by Carmen Allan-Petale
Millions of people frequent London’s pubs each year but how many of these patrons think about the establishments’ history?
One of the best things I love about London, and England in general, is its quaint pubs. No matter how hard other countries may try, the atmosphere of a true British pub is impossible to imitate overseas.
Think low ceilings, warm ale, log fires and rooms filled with laughter.
Dave and I recently went on a tour to find out more about the history of London’s greatest and strangest watering holes. Rather than a pub crawl, for the first time ever we went on a pub tour and aside from a drink at the beginning and the end, we didn’t enter the pubs to drink – instead we learnt about their history by standing outside of them. And it was fascinating!
The Queen’s Head
The tour began and finished at The Queen’s Head, a pub hidden down a narrow alleyway behind Piccadilly Circus tube station.
An interesting fact about the pub is that it was formerly used as a venue for dog and rat fighting in the mid 1850s. The British government banned most animal fighting at this time but it was still legal to kill rats.
There were around 40 rat baiting dens in pubs around London and The Queen’s Head was one of them. Every Tuesday evening, men (women weren’t allowed) would bring their dogs down to the pub where they were weighed before bets were placed on how many rats each dog would be able to kill. The record holder apparently mauled around 200 rats in under an hour!
I just have one question – where did the owner of the pub keep the rats when they weren’t fighting?!
Just up the road from The Queen’s Head is The Crown pub which has a much more peaceful history. Situated on Brewer Street, where two breweries stood in the late 1600s and early 1700s, this watering hole is better known for its classical music touch – a nine year old Mozart once played with his sister in the building opposite the pub.
The history of the John Snow pub was my favourite on the tour, and it’s quite a grisly one. John Snow was a doctor who put an end to the cholera epidemic in the area in 1854 when he discovered people were becoming ill from drinking the water from a specific pump on Broad Street. (Now Broadwick Street and the location of the John Snow pub today.)
Others believed the cholera, which killed more than 600 people, was an airborne disease but John Snow proved it was a contamination of the water when nappies from a baby that’d recently died from the disease were found just metres from the water source.
The ironic thing is that John Snow was teetotal and in favour of the temperance movement. If you’re not sure what the temperance movement was – read on!
The Old Coffee House
The Temperance Movement happened in the 19th century and was when people urged others to give up drinking. The social movement criticised excessive alcohol use and tried to persuade the government to introduce anti-alcohol legislation.
The Coffee House was a Temperance Pub where people came to drink non-alcoholic beverages such as warm milk with fizzy water – gross! Give me a wine over that any time. And I can get one because now days, The Old Coffee House serves alcohol like any other pub.
Another ironic fact is that a lot of these non-alcoholic drinks were often worse for the patrons than alcohol as they contained substances like lead, which made them taste better apparently.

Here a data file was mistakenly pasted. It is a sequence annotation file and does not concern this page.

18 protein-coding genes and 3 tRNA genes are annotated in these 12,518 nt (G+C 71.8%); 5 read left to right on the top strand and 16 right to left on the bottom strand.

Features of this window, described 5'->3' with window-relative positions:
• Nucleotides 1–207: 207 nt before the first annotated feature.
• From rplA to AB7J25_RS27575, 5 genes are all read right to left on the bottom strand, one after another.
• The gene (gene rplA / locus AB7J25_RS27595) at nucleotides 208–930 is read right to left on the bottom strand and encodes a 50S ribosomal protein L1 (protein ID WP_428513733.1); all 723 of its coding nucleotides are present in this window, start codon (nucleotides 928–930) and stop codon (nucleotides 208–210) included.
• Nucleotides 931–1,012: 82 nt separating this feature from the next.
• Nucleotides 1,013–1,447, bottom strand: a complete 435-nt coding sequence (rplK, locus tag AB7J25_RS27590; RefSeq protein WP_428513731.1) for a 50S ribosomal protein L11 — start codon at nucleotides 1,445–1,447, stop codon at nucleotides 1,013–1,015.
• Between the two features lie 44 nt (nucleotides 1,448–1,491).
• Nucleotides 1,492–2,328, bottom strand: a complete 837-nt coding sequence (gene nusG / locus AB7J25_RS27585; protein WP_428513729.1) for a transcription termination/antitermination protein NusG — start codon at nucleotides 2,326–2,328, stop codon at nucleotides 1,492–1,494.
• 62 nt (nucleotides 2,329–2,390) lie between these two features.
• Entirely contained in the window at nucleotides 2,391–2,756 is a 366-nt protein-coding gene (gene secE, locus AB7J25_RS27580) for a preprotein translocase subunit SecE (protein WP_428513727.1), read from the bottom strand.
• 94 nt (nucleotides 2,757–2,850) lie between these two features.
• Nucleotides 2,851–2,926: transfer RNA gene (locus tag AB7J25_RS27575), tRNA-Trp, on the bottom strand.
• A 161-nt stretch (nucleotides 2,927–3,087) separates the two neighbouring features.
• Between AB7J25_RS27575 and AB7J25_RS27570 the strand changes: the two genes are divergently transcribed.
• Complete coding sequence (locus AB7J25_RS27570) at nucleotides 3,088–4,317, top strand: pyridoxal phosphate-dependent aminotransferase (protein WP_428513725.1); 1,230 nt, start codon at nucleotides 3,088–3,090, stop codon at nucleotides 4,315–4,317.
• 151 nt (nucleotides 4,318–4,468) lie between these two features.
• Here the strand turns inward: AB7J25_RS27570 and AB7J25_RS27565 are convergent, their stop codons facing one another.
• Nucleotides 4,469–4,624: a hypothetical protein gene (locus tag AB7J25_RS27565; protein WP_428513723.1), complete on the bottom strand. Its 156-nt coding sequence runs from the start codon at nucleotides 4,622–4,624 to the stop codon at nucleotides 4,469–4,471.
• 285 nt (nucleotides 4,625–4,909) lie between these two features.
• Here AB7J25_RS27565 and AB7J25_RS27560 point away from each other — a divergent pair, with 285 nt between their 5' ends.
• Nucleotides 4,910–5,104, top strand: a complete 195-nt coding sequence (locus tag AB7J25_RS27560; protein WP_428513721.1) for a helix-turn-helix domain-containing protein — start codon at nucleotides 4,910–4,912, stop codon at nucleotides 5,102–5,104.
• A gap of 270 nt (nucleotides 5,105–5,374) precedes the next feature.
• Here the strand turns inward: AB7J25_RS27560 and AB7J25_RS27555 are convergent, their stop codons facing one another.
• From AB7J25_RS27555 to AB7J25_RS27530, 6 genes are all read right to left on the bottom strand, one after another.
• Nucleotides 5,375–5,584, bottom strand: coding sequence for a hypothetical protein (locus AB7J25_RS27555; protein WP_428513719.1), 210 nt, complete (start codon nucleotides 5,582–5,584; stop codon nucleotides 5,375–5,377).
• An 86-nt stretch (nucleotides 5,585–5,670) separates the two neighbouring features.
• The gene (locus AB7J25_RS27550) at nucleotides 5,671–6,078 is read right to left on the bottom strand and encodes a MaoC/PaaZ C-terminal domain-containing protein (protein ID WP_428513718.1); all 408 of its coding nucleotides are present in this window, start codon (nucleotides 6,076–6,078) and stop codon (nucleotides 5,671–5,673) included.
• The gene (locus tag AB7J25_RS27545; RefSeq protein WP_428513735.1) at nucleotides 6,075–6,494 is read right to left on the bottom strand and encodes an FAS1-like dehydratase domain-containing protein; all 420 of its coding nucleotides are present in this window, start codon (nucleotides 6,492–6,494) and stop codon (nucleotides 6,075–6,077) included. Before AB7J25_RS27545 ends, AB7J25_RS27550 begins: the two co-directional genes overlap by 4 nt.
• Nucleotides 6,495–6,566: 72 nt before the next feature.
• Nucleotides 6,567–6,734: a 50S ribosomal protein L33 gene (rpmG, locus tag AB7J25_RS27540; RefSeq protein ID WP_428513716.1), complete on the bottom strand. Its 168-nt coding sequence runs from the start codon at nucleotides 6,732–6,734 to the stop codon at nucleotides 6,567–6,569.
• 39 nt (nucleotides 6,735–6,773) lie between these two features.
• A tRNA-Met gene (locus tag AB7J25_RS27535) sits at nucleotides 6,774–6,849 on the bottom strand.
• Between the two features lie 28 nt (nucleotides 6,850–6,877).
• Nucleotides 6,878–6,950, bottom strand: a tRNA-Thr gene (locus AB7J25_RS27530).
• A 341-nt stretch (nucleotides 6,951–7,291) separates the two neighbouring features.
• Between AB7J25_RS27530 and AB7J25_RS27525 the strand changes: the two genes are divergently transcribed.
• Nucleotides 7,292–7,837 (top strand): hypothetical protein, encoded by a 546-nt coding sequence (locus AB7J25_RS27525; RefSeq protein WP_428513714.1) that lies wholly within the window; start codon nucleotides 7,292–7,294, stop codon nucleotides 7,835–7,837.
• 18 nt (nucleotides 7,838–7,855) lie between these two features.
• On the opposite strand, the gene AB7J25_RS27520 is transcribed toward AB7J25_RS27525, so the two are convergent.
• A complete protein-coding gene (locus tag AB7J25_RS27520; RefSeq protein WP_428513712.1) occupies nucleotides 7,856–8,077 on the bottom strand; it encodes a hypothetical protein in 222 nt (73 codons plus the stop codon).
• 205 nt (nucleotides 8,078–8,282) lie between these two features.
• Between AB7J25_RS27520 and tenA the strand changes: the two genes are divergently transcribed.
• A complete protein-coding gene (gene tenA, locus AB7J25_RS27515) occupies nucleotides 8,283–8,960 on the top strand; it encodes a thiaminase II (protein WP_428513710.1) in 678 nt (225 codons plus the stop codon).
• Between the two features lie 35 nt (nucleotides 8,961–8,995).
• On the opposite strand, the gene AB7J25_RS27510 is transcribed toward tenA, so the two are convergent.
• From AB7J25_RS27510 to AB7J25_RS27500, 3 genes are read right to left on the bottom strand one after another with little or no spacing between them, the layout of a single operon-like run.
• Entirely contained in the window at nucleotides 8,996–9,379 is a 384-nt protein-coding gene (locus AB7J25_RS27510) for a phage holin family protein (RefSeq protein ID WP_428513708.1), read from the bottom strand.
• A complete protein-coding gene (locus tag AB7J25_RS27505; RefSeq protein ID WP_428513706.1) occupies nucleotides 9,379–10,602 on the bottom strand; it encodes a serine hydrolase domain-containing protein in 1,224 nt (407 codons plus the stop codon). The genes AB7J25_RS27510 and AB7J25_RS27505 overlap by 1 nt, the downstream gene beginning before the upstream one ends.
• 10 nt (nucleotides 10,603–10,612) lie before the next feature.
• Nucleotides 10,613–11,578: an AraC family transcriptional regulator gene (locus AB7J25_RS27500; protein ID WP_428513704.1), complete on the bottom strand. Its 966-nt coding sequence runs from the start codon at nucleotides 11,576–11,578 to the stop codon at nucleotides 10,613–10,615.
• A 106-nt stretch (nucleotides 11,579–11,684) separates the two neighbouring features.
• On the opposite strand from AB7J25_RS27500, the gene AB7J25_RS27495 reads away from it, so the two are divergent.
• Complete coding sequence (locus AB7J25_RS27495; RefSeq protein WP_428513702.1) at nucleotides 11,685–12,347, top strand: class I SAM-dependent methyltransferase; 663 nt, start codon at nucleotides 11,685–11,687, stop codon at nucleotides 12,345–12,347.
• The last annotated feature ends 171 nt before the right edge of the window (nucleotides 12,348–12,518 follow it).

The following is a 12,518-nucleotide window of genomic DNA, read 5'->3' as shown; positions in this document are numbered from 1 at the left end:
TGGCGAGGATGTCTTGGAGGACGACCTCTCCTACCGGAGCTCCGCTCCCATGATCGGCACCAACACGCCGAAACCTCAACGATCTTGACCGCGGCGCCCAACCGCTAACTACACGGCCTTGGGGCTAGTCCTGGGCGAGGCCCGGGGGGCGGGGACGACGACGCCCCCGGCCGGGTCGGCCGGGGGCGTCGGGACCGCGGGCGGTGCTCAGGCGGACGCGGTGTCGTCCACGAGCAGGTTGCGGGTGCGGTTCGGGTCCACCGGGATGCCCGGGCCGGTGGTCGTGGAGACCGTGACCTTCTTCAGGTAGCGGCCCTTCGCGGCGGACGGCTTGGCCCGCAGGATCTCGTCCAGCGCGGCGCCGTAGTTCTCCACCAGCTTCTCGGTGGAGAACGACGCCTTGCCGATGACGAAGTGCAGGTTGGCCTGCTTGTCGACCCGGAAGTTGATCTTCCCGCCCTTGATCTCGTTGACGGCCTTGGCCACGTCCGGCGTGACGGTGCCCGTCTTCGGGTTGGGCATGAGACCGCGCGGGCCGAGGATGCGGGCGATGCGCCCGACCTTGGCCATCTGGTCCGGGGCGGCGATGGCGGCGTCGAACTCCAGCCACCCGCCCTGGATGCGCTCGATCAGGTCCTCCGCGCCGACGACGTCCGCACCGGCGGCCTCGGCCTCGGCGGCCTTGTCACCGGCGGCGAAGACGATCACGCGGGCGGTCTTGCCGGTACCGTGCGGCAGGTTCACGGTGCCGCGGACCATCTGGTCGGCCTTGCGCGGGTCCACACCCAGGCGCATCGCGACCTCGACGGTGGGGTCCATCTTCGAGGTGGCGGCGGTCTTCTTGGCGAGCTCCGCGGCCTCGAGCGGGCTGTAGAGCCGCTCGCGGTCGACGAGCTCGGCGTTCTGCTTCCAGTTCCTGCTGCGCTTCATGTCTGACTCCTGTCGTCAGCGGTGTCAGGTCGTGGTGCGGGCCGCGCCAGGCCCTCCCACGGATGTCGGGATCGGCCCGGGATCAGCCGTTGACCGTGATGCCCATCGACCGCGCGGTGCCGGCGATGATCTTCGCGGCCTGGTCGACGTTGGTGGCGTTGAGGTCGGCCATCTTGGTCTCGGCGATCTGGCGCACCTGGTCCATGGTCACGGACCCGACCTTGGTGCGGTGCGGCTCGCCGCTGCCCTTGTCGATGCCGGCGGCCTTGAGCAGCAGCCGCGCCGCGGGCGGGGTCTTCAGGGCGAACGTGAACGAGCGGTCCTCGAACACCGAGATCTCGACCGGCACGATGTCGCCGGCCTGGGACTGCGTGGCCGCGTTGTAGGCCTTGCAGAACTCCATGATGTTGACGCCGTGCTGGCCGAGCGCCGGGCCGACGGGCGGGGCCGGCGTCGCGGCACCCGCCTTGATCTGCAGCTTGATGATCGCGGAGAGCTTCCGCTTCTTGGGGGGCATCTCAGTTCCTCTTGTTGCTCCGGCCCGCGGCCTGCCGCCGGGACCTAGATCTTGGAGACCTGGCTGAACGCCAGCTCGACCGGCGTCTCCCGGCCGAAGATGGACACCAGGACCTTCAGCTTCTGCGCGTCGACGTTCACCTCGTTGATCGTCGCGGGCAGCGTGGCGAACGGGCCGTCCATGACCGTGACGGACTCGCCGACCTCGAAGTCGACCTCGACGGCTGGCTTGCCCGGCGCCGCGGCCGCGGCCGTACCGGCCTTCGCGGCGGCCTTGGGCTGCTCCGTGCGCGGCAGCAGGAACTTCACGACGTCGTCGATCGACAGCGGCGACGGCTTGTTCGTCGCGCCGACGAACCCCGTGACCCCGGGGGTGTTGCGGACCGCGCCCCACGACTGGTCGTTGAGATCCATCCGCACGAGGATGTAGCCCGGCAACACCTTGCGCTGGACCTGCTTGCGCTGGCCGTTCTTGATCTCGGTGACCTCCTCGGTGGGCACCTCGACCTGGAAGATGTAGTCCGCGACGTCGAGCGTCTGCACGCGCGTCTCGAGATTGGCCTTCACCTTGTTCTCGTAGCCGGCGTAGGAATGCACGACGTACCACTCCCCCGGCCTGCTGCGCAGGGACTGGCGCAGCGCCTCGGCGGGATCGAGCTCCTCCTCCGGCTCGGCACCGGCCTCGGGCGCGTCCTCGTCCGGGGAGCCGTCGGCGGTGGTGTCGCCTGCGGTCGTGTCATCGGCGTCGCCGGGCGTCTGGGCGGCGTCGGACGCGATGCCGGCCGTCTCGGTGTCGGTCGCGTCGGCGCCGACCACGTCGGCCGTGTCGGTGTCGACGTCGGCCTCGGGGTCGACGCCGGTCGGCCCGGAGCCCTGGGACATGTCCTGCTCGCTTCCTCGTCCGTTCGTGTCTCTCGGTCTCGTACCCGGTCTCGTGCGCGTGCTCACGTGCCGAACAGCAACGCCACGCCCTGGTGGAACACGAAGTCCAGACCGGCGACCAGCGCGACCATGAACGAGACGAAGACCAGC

Sounds of the Universe (The Bricklayer’s Arms)
Learning about the history of this site – previously The Bricklayer’s Arms pub – was possibly one of the most exciting parts of the tour. In the upstairs room of this building, Brian Jones auditioned the original members of The Rolling Stones after placing an ad in the Jazz Times – awesome!
Although no longer a pub, the music history lives on as it’s now a record store.
The Colony Room
Above a restaurant called Duck Soup there once lived The Colony Room which was an infamous member’s club for creative people such as actors and writers. Artist Muriel Belcher opened the club in the mid-1950s.
Over the years it was frequented by celebrity artists like Tracey Emin and Damien Hirst.
Unfortunately the club closed at the end of 2008 after its lease ran out, even though artist Sebastian Horsley petitioned to keep it open.
Horsley said at the time: “It (The Colony Room) has been a vibrant, unique and historical drinking den for artists, writers, musicians, actors and their acolytes. There is nowhere else like it in the world.”
The Red Lion
One of the final stops on the tour is the former Red Lion pub which is now a Be At One cocktail bar. In 1847, Karl Marx lived in nearby Dean Street and would attend communist lectures in a room above the Red Lion pub.
It was in this spot he wrote an ‘action programme’ for The Communist League with Frederick Engels, which was published as the Communist Manifesto – the basis for the Russian Revolution 70 years later.
You’ll probably need a pint to digest all this history, and when you drink it take a moment to think about the history of the pub you’re enjoying it in! Do you know any more interesting facts about London pubs?
What you need to know:
Cost: We went on the Soho Sunday Pub Themed Tour which is run by Joanna Moncrieff and it costs £8. However, Jo does lots of tours around the Westminster area and if food is more your thing she also does a guided tour of where the best afternoon teas in London can be found – delightful!
When to go: The tour itself lasted about an hour and a half so make sure you bring good walking shoes. We were lucky to get a sunny day but it still got quite cold – we went in February. Rug up and bring a thermos of coffee if you want to keep warm!
How to get there: This tour started at The Queen’s Head pub near Piccadilly Circus tube but Jo’s tours start in various locations. She’ll give you detailed instructions on where to meet beforehand.
Jo was kind enough to give us complimentary tickets for her tour but as always, our views are our own.